French 7th Mountain Battalion receives first Polaris quads on tracks


The 7th Bataillon de Chasseurs Alpins (which could be appromitaly translated into « Battalion of Alpine Hunters ») of the 27th French Mountain Infantry Brigade received a first dozen four-seater Polaris Ranger 1000 XP and twin-seater Sportsman Touring 1000 XP quads mounted on removable tracks.
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Quad Polaris Ranger XP 1000 mounted on tracks. The wheels can easily be put back in place (Picture source: Twitter account of 27 Brigade d’Infanterie de Montagne / French army)


The new Polaris quads - four-seater Ranger XP 1000 (SSV, Side by Side Vehicle) and two-seater Sportsman Touring 1000 XP - mounted on removable tracks have arrived at the 7th Bataillon de Chasseurs Alpins.

These first copies foreshadow the constitution of a brigade-wide pool from which each regiment or battalion can draw following its needs. The rapid interchangeability between wheels and tracks will make it possible to respond with maximum flexibility to the requirements of the field encountered during missions in France or in external deployment, whether in Guyana or the Sahel (Operation Barkhane), for example.

The Sportsman (two-seater) comes with various storage kits and boxes for transporting skis, weapons and other equipment weighing up to 110 kg which can also be installed in place of the rear seat. This is complemented by an 88 hp Prostar engine and a trailer socket, giving it a hitch potential of 170 kg on the road and 680 kg off the road. Quads on removable tracks complete the skidoos / snowmobiles already provided in French mountain units.


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Quad Polaris Ranger XP 1000 mounted on tracks. The wheels can easily be put back in place (Picture source: Twitter account of 27 Brigade d’Infanterie de Montagne / French army)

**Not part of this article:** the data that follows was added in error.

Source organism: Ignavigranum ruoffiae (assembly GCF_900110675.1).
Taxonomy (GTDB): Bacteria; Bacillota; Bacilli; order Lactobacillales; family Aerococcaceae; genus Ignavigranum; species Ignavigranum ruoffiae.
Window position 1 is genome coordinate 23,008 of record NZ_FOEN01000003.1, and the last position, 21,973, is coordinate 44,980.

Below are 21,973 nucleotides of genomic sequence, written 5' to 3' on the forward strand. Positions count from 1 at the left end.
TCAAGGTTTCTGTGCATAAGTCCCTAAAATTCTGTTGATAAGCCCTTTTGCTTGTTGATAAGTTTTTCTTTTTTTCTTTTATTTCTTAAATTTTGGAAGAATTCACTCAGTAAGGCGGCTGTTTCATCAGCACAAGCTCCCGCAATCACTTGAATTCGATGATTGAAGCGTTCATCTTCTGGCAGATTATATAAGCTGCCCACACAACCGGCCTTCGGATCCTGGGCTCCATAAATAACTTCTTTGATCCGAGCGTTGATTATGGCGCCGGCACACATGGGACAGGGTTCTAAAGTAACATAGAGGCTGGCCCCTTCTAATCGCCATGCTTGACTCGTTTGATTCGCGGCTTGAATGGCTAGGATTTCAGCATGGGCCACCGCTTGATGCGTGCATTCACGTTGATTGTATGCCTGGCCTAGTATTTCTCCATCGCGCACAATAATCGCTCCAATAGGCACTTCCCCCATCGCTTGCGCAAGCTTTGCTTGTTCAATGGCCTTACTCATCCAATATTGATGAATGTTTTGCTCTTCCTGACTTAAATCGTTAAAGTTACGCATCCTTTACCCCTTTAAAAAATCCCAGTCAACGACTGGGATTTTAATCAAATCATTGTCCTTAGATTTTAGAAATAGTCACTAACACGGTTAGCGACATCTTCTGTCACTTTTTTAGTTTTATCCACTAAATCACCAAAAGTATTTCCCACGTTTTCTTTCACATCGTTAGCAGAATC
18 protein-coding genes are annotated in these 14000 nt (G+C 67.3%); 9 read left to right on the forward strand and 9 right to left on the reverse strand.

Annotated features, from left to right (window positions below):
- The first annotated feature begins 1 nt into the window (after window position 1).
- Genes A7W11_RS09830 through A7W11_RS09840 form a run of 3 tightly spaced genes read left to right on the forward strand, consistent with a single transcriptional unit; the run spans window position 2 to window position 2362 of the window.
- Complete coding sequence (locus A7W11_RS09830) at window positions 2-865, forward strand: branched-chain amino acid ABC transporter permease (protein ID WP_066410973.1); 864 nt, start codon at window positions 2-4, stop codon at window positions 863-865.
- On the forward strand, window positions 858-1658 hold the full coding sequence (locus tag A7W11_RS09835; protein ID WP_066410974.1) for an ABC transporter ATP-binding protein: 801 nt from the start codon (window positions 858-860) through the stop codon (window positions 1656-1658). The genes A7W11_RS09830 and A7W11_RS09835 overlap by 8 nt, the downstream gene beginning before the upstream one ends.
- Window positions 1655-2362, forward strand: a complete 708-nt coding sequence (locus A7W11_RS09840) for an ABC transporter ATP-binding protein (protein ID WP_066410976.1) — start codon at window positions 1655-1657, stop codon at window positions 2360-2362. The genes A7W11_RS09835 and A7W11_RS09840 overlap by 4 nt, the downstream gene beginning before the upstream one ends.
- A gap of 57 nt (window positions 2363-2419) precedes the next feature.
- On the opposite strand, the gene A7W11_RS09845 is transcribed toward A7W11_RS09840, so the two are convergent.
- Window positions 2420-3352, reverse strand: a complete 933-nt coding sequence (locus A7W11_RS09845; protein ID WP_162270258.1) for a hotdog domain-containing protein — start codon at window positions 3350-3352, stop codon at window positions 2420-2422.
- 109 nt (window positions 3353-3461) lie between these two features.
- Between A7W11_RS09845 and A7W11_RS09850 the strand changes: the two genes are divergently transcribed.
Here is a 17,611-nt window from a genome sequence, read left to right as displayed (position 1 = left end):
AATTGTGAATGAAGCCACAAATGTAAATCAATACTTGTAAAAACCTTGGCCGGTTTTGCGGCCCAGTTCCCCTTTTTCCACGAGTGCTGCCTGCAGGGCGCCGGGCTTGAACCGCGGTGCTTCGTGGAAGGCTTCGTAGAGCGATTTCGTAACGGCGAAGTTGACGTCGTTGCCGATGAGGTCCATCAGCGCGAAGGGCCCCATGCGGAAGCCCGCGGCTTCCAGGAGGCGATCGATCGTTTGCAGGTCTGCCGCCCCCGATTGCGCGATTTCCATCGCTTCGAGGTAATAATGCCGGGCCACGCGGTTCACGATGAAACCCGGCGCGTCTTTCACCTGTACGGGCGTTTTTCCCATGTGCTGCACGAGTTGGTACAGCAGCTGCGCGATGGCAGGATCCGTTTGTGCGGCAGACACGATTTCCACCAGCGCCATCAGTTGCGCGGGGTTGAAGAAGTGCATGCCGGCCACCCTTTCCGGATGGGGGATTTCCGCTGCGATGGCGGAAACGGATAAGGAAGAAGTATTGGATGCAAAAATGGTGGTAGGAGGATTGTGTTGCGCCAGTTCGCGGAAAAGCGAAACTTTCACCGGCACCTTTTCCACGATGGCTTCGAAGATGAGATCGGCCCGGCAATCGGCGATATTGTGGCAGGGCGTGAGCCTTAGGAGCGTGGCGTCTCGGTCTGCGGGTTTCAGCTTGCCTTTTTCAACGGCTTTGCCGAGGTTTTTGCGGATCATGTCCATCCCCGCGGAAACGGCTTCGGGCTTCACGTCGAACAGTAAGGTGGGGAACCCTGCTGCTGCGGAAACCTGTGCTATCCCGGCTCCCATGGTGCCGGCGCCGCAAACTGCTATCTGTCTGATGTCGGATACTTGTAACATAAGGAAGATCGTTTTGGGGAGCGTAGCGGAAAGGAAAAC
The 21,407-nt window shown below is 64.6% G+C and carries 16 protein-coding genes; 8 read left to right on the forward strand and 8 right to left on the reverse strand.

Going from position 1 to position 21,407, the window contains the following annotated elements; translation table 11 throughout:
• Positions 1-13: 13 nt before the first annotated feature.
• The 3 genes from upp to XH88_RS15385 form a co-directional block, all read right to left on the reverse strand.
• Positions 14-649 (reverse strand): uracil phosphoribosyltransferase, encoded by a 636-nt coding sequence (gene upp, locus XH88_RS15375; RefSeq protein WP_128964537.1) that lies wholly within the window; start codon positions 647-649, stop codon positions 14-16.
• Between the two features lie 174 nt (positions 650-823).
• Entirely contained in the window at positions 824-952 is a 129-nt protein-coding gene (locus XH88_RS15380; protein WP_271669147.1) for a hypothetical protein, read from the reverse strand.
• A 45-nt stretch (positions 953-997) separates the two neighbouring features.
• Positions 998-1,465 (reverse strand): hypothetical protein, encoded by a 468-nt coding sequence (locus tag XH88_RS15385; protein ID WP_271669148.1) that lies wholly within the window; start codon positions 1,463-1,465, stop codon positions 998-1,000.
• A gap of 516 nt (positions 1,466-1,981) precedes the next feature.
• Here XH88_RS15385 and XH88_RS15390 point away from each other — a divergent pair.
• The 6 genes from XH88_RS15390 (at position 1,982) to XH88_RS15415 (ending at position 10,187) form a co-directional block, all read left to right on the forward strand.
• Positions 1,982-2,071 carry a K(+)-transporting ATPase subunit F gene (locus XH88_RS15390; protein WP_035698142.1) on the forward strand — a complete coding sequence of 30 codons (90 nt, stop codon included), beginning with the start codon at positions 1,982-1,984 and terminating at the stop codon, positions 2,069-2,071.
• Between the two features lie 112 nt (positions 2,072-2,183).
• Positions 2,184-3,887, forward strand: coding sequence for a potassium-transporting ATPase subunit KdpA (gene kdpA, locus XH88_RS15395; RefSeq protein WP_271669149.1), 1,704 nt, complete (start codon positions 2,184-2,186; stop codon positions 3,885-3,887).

A practice in force since the operational deployment, from 1944, of the remarkable Studebaker M29 Weasel designed in 194 to transport small groups of commando troops of the U.S.-Canadian 1st Special Service Force across snow in Norway, this type of vehicle allows skiers to be towed to avoid unnecessary fatigue. during long journeys.


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In December 1944, during the Battle of the Bulge taking place in Belbium, a Studebaker M29 Weasel carries wounded soldiers of the 3rd Battalion, 16th Regiment, 1st Infantry Division to an aid station. The Weasel performed in multiple roles during and after World War II (Picture source: U.S. National Archives)


The Weasel idea was introduced in 1942, when the First Special Services Force needed transportation into Norway to knock out strategic power plants. The vehicle needed to move quickly and easily through the winter snows of Norway. It needed to be air transportable and be able to withstand the effects of being dropped by parachute and would also be able to carry arms, explosives and minimal resupply stocks.

The Norwegian mission was cancelled and therefore the Weasel was never used for its original intention. However, as it was amphibious and could cross terrain too soft for most other vehicles, it was used widely in both Italy and on the Western Front. It went ashore on Normandy, it was with the U.S. Army during the breakthrough at Saint-Lô, the Battle of the Bulge, in flooded Holland and in the mud of the Roer and the Rhine. M29 was a Cargo Carrier but was also used as a command center, radio, ambulance and signal line layer. US soldiers soon realized the Weasel could be used as an ambulance, as it could get to places not even Jeeps could. Another use was for crossing minefields, as its ground pressure was often too low to set off anti-tank mines.


 

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